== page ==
In July 1327, fighting broke out again. After an unsuccessful attack on Demmin, Henry II of Mecklenburg advanced to the gates of Greifswald on 16 August 1327. Since they could do nothing against the defences at Greifswald, the Mecklenburg forces marched to the area of Wusterhusen and devastated the settlements around Wolgast. The following day, the Mecklenburg army advanced to Loitz and built a fortified position on the Schopendamm, called the Schopenburg. Because no help was forthcoming from the Danes under Gerhard of Holstein, the Pomeranian towns turned to the Stettin dukes for assistance. In early October, the Mecklenburg troops marched on Grimmen and Ekberg in the vicinity of Greifswald and stole 40 cows. They were pursued by 600 townsfolk from Greifswald and heavily armed horsemen. The Mecklenburg army was totally routed at Griebenow. Subsequent military action by the Pomeranians met with limited or no success; an example of the latter being the siege of the Schopenburg near Loitz in March 1328.
In April 1328, Henry turned against the Duchy of Pomerania-Stettin and headed for Treptow an der Tollense. The Pomeranian troops were obliged to fight the Brandenburg forces. So the counts of Gützkow, supported by troops from Demmin and Treptow fought Henry II and beat him decisively at Völschow.
Treaty of Brudersdorf
On 27 June 1328, in the village of Brudersdorf near Dargun, a peace treaty was signed between Duke Barnim III of Stettin, guardian of Vartislav IV's sons, Henry II of Mecklenburg, and John of Werle. In return for settlement of 31,000 silver marks of Cologne weight, to be paid over the next 12 years, Mecklenburg renounced its claim on the Principality of Rügen. As a pledge they received the western part of Rügen's mainland territories, the regions of Barth, Grimmen and Tribsees.
Second War of the Rügen Succession
In December 1340, the payment of the pledge was due. Since this did not happen, the pledged lands fell to Mecklenburg. However, no investiture of the Prince of Mecklenburg was made by the Danish king Valdemar IV Atterdag. In autumn 1342, the Pomeranian Marshal, Wedego Bugenhagen, gained control of Grimmen. In September 1343, the Mecklenburg army under Albert II succeeded in storming the town. Thanks to mediation by the towns of Stralsund and Greifswald, a ceasefire was agreed in October 1343. But the agreed arbitration never took place. Valdemar IV Atterdag, as the former feudal lord avoided making a decision, as he feared that the losing party would desert him.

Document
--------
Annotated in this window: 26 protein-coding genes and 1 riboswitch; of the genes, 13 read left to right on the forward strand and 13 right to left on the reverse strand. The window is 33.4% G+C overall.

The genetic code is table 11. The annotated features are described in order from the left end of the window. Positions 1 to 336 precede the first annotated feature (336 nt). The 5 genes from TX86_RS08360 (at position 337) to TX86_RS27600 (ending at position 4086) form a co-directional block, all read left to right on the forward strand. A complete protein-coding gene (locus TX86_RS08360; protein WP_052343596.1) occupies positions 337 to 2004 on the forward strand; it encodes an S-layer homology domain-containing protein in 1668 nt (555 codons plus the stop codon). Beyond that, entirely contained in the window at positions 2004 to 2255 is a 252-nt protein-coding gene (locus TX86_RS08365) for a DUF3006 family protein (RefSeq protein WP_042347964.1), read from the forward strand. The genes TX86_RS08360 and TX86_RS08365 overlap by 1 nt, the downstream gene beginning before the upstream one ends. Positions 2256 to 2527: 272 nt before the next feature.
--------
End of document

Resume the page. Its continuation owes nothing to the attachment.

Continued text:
Because the sons of Vartislav IV of Pomerania-Wolgast could not redeem the pledged estates, but continued to claim them back, there was renewed fighting with Mecklenburg in 1351. With the support of Barnim III of Pomerania-Stettin, an army led by Baron Klaus Hahn inflicted a devastating defeat on Mecklenburg on 25 October 1351 at the Schopendamm near Loitz. Amongst the fallen on the Pomeranian side, was Count John IV the Younger of Gützkow. As the Gützkow count had no male offspring, the county of Gützkow was later seized by Barnim III.
Treaty of Stralsund
In 1354, Mecklenburg relinquished its claims on Grimmen and Barth in the Treaty of Stralsund. Tribsees only went to Pomerania in 1355, since it belonged to the jointure of Vitslav III's widow, Anne of Lindow-Ruppin who had married Henry II. With that, the whole of the former Principality of Rügen was united with the Duchy of Pomerania-Wolgast.
- Horst-Diether Schroeder: Der Erste Rügische Erbfolgekrieg – Ursachen, Verlauf und Ergebnisse. In: Beiträge zur Geschichte Vorpommerns: die Demminer Kolloquien 1985–1994. Thomas Helms Verlag, Schwerin, 1997, ISBN 3-931185-11-7.
- Werner Strecker: Die äußere Politik Albrechts II. von Mecklenburg. In: Verein für Mecklenburgische Geschichte und Altertumskunde: Jahrbücher des Vereins für Mecklenburgische Geschichte und Altertumskunde. - Vol. 78 (Schwerin 1913), pp. 1-300
- Ingeborg Lohfink: Vorpommern – Begegnung mit dem Land am Meer. Hinstorff Verlag, Rostock, 1991, ISBN 3-356-00418-2.